TACOMA, Washington -- Bryce Brentz took a difficult spring and turned it into a sensational summer with a spectacular performance Monday, capturing the Triple-A Home Run Derby title for the International League with 18 blasts in the final round, 38 in total. Hometown favorite Daniel Vogelbach, representing the Pacific Coast League, was unable to keep pace in the final round, sending seven balls over the fence at Cheney Stadium, home of his Tacoma Rainiers.
"Pretty special, considering how things started out," Boston's 2010 Compensation A pick said of the All-Star experience. "Coming in and not having the spring I wanted to, still kind of searching through some things mechanically. At one point, I really hit rock bottom and then [Pawtucket hitting coaches Rich Gedman and Bruce Crabbe] and I made an adjustment, started doing a toe tap and just sync up some things. It's been pretty good."
After leading the first round with 16 home runs, Brentz needed only a handful in Round 2 and decided to rest after dispatching four. After a few timeout pep talks by Pawtucket teammate Edgar Olmos, Brentz started taking Fresno Grizzlies manager Tony DeFrancesco deep again.
"Tony was awesome. It was the first time I ever had to hit off him. We hit a little in the cage and he threw the ball really well. I was able to stay on top of it and drive it out. I'm just pretty blessed right now," the 28-year-old outfielder said. "It was really about Tony, throwing consistently in the same area. I was looking to go to left-center, and he was keeping everything middle-in and making it a lot easier for me."
Vogelbach had the deepest shot of the night, sending one sailing over the scoreboard in right-center in the second round. Pregame talk was about the possibility of the Mariners' No. 8 prospect launching one over the tall batter's eye in dead center, but he dismissed that as fantasy.
Video: Bryce Brentz wins the 2017 Triple-A Home Run Derby
"I don't think anybody's hitting one over the center-field wall," Vogelbach said. "I've taken a lot of batting practice here and seen a lot of games here. ... You don't want to hit a ball to center field."
Charlotte's Danny Hayes reached the second round with nine, but added just four to his total. Columbus' Richie Shaffer matched his first-round total of nine to end with 18, but it wasn't enough to keep pace with Brentz or Vogelbach's total of 19 first and second-round shots.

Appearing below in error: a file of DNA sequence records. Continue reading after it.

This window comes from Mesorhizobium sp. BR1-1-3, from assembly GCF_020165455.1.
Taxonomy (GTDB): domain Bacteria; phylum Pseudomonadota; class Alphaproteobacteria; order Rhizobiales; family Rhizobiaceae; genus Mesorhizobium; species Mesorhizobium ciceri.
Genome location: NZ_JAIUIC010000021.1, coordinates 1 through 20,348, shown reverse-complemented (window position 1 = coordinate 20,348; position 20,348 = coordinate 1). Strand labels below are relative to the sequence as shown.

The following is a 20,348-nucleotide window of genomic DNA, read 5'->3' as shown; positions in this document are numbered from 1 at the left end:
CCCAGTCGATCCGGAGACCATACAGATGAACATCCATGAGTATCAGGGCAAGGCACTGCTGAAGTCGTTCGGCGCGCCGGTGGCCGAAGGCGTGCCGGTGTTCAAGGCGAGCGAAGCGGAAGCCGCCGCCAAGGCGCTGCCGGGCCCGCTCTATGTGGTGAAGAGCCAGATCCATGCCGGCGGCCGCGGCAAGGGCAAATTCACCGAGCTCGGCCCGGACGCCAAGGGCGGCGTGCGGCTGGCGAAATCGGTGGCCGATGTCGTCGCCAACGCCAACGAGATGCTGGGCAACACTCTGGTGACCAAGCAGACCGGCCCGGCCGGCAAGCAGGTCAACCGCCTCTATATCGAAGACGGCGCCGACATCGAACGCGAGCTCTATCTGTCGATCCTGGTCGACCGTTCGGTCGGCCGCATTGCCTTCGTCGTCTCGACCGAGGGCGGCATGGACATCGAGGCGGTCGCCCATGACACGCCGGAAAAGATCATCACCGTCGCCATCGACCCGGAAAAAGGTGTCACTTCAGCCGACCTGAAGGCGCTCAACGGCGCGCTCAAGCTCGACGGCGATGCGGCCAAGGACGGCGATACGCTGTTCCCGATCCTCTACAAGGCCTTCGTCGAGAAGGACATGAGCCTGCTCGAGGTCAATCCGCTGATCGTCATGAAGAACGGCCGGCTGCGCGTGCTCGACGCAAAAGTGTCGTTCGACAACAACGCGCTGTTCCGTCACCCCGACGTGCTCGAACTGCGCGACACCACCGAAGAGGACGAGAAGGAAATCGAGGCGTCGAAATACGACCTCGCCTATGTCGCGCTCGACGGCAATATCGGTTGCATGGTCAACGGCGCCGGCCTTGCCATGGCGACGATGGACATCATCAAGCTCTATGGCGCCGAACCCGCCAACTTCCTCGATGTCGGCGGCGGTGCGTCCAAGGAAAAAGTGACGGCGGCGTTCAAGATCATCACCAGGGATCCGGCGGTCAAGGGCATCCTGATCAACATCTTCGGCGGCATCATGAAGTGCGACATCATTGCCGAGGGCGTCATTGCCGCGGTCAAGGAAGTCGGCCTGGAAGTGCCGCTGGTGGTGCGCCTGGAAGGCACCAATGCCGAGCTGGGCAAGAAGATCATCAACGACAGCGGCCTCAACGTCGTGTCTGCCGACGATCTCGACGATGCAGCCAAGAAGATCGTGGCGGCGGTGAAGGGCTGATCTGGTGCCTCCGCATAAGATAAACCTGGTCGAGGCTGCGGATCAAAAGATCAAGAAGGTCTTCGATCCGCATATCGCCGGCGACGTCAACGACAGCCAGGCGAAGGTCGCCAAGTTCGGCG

Nashville's Renato Nunez, who leads the Minor Leagues with 24 long balls, hit five in the first round and Reno's Christian Walker belted six.
Making his time count: Shaffer's first Major League hit was a home run for the Tampa Bay Rays on Aug. 4, 2015. Two days later in his first home game at Tropicana Field, Shaffer's blast off Mets pitcher Bartolo Colon broke a tie and gave the Rays the win. His next home run was in a game memorable for other reasons -- David Ortiz joined an elite club with his 500th homer.
"I have had a limited window in the big leagues," Shaffer said. "But it's been a memorable time every time I've been out. The first hit, that first home run. Just sort of the culmination of your whole life of work and trying to get there. Then you get that moment. It being a home run too. That was just awesome."
Alternate history: In the 2009 First-Year Player Draft, the Los Angeles Dodgers selected Shaffer in the 25th round and Walker in the 49th, but neither player signed. Shaffer instead accepted a scholarship to attend Clemson and Walker took one for South Carolina. Ultimately, Shaffer was picked in the first round of the 2012 Draft and signed with Tampa Bay, while Walker signed as a fourth-round pick of the Baltimore Orioles. In Triple-A All-Star action, they face off representing Cleveland and Arizona.
Shaffer's recent career has been anything but linear. After finishing the 2016 campaign on the Rays' big league roster, Shaffer was traded from the Rays to the Mariners. Then in the span of just 50 days this offseason, the 26-year-old outfielder was designated for assignment by the Mariners, claimed and DFA'd by the Phillies, claimed and DFA'd by the Reds and then claimed by the Indians.
"It was wild. It was a lot of head scratching and uncertainty, but when the dust settled, I was in a good spot. Once I got into camp, it was great and just time to hit the ground running. I think having all that happen just helped me get my head on right and reprioritize, focus on the things I can control," he said. "Sometimes you get so caught up in the things that are outside your control, being a younger player. Not having the ability to control your own future, that sometimes gets clouded up in your brain and takes you away from the things you should be focusing on, which is on-the-field stuff.
"I tried to use it a fuel. I tried to go out there and make a bunch of teams regret their decisions. That's just baseball, though."
High-school sluggers: While All-Star Bryce Harper was in Florida watching the 2017 MLB Home Run Derby at Miami's Marlins Park on Monday, history stretched all the way across the continent to Tacoma. In 2009 at the International Power Showcase at Tropicana Field, an event to highlight high-school top prospects, Harper famously hit a record 502-foot home run. The Derby winner that year, though, was Walker. Harper's record didn't last long, though. Vogelbach set a new record at 508 feet in 2010, en route to winning the entire Derby.
"Well, that was a while ago," said Vogelbach. "It was a metal bat and it was a lot different."
Some other familiar names from those two events have been Randal Grichuk (St. Louis Cardinals), Dante Bichette Jr. (Trenton), Jayce Boyd (Las Vegas), Jake Mayers (Syracuse), Kyle Smith (Hillsboro) and Kayden Porter, who competed in the 2011 Triple-A Home Run Derby in Salt Lake City as a high-school player.